Musicians Sing One Song, Play Another
But Margaritaville restaurants and Egyptian tours make money.
Outrage is good for business, at least when it comes to North Carolina and Mississippi passing culturally conservative laws — a bathroom bill and religious liberty law, respectively. How else to explain the hypocritical boycotts singers Jimmy Buffett and Bryan Adams mustered in response to the recent laws?
Big businesses already have been bullying these and other states. Georgia Gov. Nathan Deal vetoed his state’s religious liberty bill because of pressure from big businesses like Disney, Apple and the NFL. North Carolina Gov. Pat McCrory issued an executive order Tuesday he hoped would appease the corporate critics of his state’s newly minted bathroom law — critics like PayPal — by bolstering the protections of homosexual and transgendered state employees against termination. (Even the Navy moved a ceremony out of Mississippi over the law.)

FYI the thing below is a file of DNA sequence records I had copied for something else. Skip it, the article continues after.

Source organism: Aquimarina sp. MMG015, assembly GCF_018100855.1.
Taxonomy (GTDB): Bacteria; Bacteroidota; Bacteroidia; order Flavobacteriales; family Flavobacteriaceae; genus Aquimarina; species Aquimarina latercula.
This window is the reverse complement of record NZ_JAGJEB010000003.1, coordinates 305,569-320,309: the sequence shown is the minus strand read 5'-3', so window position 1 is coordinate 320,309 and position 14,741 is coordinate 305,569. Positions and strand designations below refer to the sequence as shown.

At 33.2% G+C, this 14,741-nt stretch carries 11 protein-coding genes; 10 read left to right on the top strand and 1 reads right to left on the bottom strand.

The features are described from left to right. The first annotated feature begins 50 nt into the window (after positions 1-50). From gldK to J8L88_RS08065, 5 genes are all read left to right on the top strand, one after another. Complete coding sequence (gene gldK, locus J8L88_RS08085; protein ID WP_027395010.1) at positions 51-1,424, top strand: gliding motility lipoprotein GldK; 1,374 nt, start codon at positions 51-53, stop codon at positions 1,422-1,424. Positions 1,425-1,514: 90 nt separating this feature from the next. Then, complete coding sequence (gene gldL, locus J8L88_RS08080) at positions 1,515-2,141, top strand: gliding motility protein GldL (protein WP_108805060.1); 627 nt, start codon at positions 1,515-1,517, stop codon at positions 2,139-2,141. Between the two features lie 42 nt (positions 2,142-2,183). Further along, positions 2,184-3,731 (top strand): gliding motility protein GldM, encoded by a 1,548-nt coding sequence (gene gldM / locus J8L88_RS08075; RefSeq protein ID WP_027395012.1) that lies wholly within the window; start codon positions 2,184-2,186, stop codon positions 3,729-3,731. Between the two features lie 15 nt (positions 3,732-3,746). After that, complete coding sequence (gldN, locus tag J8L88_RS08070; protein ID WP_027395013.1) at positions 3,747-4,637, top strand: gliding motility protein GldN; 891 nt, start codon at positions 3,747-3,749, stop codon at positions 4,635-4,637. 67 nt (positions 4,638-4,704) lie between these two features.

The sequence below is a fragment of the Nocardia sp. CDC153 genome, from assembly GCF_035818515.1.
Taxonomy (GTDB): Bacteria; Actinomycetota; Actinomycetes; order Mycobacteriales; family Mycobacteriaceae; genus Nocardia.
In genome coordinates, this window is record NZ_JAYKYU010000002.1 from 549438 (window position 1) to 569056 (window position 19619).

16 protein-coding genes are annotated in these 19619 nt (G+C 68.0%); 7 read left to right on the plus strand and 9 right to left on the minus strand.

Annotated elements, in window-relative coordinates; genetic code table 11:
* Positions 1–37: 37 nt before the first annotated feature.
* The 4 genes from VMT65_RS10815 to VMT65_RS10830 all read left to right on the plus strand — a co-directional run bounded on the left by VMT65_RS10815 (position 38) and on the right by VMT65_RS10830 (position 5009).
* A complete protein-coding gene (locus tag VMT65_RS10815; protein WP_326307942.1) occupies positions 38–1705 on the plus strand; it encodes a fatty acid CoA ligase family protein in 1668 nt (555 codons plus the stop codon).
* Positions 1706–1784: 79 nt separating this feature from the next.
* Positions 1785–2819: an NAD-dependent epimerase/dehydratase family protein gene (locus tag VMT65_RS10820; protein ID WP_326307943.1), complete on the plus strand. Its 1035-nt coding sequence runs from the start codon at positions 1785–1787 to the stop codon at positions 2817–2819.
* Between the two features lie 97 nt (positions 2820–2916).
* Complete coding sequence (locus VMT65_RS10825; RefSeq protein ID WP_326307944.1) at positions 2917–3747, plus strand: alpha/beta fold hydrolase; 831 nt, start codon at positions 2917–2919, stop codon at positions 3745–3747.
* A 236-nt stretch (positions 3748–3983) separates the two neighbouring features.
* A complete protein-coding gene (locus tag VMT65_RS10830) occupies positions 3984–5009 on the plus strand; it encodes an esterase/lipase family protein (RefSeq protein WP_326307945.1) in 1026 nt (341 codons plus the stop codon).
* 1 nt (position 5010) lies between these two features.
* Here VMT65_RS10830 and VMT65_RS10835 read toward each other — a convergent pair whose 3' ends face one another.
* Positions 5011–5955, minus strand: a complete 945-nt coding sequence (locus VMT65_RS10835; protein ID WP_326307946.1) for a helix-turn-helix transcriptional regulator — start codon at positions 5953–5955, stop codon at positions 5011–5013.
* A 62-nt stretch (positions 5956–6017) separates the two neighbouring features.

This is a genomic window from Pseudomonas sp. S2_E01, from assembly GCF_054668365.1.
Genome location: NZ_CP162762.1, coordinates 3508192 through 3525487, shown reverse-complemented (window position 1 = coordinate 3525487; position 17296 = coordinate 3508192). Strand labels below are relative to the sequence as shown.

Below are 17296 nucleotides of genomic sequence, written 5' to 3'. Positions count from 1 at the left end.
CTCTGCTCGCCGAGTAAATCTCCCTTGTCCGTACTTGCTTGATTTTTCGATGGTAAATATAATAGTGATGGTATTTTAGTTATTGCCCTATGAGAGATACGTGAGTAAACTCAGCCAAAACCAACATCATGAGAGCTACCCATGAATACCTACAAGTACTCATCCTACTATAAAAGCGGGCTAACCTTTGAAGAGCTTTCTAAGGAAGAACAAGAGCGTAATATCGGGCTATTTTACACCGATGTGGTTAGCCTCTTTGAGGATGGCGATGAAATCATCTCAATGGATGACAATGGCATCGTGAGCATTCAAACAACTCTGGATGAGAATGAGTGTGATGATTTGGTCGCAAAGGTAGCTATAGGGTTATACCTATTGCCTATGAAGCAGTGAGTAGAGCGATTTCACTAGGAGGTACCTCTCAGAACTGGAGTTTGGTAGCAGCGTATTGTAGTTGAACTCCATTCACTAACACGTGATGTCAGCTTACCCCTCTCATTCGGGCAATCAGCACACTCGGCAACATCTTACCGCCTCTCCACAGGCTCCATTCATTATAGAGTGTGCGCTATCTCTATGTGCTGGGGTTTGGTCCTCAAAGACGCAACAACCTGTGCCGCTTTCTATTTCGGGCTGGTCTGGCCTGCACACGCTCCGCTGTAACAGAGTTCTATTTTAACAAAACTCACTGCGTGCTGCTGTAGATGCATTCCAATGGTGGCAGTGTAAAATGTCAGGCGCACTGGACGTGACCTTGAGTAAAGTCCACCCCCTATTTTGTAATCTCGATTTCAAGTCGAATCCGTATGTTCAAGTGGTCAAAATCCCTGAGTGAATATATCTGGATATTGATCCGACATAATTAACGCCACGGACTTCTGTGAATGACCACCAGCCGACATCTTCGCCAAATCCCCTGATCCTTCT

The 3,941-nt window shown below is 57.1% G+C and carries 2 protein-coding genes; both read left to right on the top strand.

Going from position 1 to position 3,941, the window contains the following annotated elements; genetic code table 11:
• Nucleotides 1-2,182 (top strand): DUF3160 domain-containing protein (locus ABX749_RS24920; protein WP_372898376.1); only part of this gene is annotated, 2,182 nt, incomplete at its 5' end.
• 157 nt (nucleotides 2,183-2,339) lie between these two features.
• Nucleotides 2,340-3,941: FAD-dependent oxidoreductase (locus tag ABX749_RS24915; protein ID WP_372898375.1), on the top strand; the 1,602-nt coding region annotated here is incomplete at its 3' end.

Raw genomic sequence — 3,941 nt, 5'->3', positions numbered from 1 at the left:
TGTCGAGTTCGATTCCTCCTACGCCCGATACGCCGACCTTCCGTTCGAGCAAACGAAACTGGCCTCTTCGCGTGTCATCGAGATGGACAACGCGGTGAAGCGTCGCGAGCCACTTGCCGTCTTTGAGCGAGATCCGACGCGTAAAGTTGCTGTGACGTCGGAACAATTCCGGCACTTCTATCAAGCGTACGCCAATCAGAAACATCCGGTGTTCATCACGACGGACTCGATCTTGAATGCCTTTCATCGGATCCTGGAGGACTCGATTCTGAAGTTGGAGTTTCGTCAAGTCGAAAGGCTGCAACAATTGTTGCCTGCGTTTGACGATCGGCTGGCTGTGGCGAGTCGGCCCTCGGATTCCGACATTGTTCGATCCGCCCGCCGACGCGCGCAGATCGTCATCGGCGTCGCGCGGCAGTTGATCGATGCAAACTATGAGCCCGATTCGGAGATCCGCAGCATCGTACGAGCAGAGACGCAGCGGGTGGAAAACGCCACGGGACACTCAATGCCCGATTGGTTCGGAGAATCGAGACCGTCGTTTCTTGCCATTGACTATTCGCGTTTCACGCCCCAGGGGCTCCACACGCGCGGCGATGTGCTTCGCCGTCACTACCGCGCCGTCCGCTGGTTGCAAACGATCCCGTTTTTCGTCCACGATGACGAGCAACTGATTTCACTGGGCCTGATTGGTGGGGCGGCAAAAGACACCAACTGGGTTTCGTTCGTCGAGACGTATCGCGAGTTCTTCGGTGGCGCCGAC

But singer-songwriter Jimmy Buffett announced that performing any shows in North Carolina “would definitely depend on whether that stupid law is repealed.” Meanwhile, fellow entertainer Bryan Adams said he was going to stay out of Mississippi. Canceling a show scheduled for this Thursday in the state, Adams wrote on his website: “I cannot in good conscience perform in a state where certain people are being denied their civil rights due to their sexual orientation.”
Naturally, hypocrisy abounds. Buffett’s restaurant chain, Margaritaville, has the same bathroom policies as North Carolina. When a half-dozen of the franchise’s locations were asked if they allow men to use women’s restrooms, they all said no.
Before canceling his Mississippi performance, Adams had just wrapped up a tour through Egypt, which, along with the rest of the Muslim world, is notorious for punishment of (even alleged) homosexuals. But Margaritaville restaurants and Egyptian tours make money. So does canceling shows in Mississippi and North Carolina.
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